TentD calculates post IDs like this:
rand(36 ** 6).to_s(36)
A base36-encoded number, 0 <= post id < 36**6.
I was curious about the possibility of collision. I found some Python code for the generalized birthday problem here. Using it, we can confirm the original birthday paradox, namely that if you have 23 people in a room there's ~50% chance two have the same birthday:
The collision results for post IDs from 0 to (36**6)-1 are not good:
Even at 10,000 posts, there's a 2.3% chance of collision. At 500,000 posts a collision is so nearly certain that Python rounds the result to 100%!
How feasible would it be to simply use a cryptographic hash as a post ID? Are you optimizing for something (human memorability? DB lookup speed?) by not doing that?
Otherwise, it seems that 14-character strings might be acceptable, or 10-character strings might work if the server explicitly checks for collisions and regenerates the ID until one is unique:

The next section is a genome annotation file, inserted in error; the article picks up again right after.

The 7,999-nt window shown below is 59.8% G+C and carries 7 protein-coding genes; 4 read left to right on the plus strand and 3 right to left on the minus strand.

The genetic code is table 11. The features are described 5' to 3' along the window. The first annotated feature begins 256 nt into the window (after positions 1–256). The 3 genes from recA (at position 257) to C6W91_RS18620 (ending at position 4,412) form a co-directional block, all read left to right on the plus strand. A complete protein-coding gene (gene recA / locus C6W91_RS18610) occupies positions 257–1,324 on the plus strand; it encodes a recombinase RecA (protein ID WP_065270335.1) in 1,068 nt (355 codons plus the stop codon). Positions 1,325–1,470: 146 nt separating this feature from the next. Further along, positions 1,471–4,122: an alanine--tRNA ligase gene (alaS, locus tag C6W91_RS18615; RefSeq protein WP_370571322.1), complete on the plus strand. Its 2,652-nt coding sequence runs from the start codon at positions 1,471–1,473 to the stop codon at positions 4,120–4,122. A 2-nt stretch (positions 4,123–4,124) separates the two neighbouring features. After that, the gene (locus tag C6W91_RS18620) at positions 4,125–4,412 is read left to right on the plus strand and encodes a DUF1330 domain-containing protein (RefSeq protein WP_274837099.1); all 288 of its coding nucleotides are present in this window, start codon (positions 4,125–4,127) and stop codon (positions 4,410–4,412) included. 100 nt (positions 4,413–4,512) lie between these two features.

Thanks for pointing this out. The original decision for this was made quite a while ago, and the reasons for it are irrelevant now. Luckily, it's very easy to change.
What we need is a way to generate non-sequential unique identifiers. These should be as short as is reasonably possible, I think the easiest thing to do is to use a UUID/GUID, I don't have a strong preference which type though.
Also, whatever UUID system we end up with should use base32 or urlsafe base64 instead of hex, as there is no reason to waste bytes.
Generate longer ids
The IDs are now 16 bytes of random data Base64 encoded with url-safe characters (22 ASCII characters). They look like this: